My post war generation are basically a rootless bunch. I have many identities but possibly my main character has been developed as an immigrant, having lived and worked in many countries over my career. Where I was born seems quite irrelevant to how my life has progressed. ‘Ich hab’ noch einen Koffer in Berlin’ about sums it up, but right now I’m living in Alice Springs in the middle of Australia.
My genetic history has English, Afghan, Persian, and French contributions - my mother’s family name was Khan. In the end it’s all species nonsense, you start with what you’ve given and make the best of it. Being just one person, I created my own dynasty of violinists - The Rosenbergs.
What were your main creative challenges in the beginning and how have they changed over time?
I’ve already touched on that. Sorting out how to use my various skills took about ten years. Once I made the violin central to the career trajectory, everything fell into place, no matter how ‘far out’ I explored.
There are many aspects of my life that in retrospect appear cyclic. Projects that I undertook as a kid and later as a young man, come around and around in different guises. For example, in the 1960s, I used to make my own fictional radio pieces on my brother’s tape recorder, then later professionally I had a whole side career as a radiophonic artist giving my fantasy full reign, making over 40 major productions for radio stations all over the world. From that work developed many multi media projects. So I would start with an idea that would eventually have a multiplicity of outcomes - music, performance, radio, film, installation, book (the ‘Violin Music in the Age of Shopping’ is a good example of this way of working.)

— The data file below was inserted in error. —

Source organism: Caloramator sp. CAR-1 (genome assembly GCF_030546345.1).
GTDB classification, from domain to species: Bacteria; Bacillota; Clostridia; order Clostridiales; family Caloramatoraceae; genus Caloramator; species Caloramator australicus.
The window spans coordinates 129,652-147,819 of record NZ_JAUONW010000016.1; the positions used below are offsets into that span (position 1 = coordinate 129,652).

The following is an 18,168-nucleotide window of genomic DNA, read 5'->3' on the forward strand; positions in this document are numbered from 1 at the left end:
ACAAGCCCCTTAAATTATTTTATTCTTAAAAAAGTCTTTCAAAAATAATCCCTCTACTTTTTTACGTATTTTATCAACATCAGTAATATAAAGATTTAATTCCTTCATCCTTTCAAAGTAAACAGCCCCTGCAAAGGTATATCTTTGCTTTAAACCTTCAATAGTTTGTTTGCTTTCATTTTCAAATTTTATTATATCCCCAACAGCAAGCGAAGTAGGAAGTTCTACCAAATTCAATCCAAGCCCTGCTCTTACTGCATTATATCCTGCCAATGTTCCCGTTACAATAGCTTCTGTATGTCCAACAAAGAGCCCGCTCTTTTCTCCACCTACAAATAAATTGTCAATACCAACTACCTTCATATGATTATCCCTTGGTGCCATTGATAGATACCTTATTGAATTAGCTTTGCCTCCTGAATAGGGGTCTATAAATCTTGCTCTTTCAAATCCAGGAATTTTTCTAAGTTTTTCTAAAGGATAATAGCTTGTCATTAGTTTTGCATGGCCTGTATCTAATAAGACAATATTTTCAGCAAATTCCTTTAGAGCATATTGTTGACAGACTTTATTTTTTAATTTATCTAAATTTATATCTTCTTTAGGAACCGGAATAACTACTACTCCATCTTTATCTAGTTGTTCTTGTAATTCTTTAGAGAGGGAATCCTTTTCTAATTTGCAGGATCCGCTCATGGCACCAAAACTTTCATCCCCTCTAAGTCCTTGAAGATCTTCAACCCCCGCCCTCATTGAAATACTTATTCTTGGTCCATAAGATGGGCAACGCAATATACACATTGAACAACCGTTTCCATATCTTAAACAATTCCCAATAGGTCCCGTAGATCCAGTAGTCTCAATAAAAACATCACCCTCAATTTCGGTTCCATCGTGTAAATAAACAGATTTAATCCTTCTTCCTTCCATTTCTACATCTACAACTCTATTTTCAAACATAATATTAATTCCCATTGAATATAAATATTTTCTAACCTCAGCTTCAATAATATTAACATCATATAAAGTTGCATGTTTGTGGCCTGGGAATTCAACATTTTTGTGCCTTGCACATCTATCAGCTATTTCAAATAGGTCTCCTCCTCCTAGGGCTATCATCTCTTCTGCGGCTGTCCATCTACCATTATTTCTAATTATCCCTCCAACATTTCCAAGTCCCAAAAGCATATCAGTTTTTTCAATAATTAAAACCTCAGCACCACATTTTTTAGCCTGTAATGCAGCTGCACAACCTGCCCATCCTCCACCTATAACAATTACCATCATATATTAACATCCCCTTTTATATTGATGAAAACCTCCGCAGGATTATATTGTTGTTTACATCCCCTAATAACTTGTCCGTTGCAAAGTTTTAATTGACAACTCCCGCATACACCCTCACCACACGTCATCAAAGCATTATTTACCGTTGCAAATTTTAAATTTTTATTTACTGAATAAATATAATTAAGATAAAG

I would say that just when you think you have exhausted the options or propositions on some particular notion or idea, something else pops up.
Time is a variable only seldomly discussed within the context of contemporary composition. Can you tell me a bit about your perspective on time in relation to a composition and what role it plays in your work?
Composition is an artificial time warp, useful sometimes in that the composer has time to consider, to research, to adjust, to change his mind. In the moment of improvisation, none of that is particularly relevant, you have just the time the music takes.
I once had a solo violin gig in a gallery in Hanover - playing a free improvisation. As I looked down at the feet of the front row I saw that everyone was tapping their foot …but all in a different ‘time’ to each other. They were all listening to the same music unfold but their experience of it was entirely other.
As I write this I am sitting beside ten violin clocks which I have had in my museum collection of violin artefacts for over 30 years (The Rosenberg Museum). The clocks are all ticking away, marking time, and they are all set to a different time zone on their dials. Our species constructs such illusions, illusions to make sense of our predicament, time is one of them. Death though is real.